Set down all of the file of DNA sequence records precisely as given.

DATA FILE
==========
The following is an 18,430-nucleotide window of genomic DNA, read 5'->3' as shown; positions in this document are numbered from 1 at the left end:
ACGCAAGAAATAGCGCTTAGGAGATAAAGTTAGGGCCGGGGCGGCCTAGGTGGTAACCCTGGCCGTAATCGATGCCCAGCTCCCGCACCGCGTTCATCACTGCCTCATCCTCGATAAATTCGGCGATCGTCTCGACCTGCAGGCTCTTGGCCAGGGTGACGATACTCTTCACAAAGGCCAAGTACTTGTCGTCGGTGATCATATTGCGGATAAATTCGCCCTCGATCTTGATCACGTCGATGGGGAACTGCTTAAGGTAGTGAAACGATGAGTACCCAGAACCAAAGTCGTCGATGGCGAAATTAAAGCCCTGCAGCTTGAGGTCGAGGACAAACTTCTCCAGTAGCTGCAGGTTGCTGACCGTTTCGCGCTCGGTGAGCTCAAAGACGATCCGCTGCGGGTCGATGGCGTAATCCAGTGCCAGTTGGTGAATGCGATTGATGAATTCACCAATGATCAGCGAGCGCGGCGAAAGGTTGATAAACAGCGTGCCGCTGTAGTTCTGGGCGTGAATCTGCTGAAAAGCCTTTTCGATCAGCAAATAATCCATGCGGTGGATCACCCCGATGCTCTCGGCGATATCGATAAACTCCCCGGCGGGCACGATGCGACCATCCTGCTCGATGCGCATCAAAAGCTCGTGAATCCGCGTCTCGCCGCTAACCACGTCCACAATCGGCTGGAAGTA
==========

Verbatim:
The following is an 18,430-nucleotide window of genomic DNA, read 5'->3' as shown; positions in this document are numbered from 1 at the left end:
ACGCAAGAAATAGCGCTTAGGAGATAAAGTTAGGGCCGGGGCGGCCTAGGTGGTAACCCTGGCCGTAATCGATGCCCAGCTCCCGCACCGCGTTCATCACTGCCTCATCCTCGATAAATTCGGCGATCGTCTCGACCTGCAGGCTCTTGGCCAGGGTGACGATACTCTTCACAAAGGCCAAGTACTTGTCGTCGGTGATCATATTGCGGATAAATTCGCCCTCGATCTTGATCACGTCGATGGGGAACTGCTTAAGGTAGTGAAACGATGAGTACCCAGAACCAAAGTCGTCGATGGCGAAATTAAAGCCCTGCAGCTTGAGGTCGAGGACAAACTTCTCCAGTAGCTGCAGGTTGCTGACCGTTTCGCGCTCGGTGAGCTCAAAGACGATCCGCTGCGGGTCGATGGCGTAATCCAGTGCCAGTTGGTGAATGCGATTGATGAATTCACCAATGATCAGCGAGCGCGGCGAAAGGTTGATAAACAGCGTGCCGCTGTAGTTCTGGGCGTGAATCTGCTGAAAAGCCTTTTCGATCAGCAAATAATCCATGCGGTGGATCACCCCGATGCTCTCGGCGATATCGATAAACTCCCCGGCGGGCACGATGCGACCATCCTGCTCGATGCGCATCAAAAGCTCGTGAATCCGCGTCTCGCCGCTAACCACGTCCACAATCGGCTGGAAGTA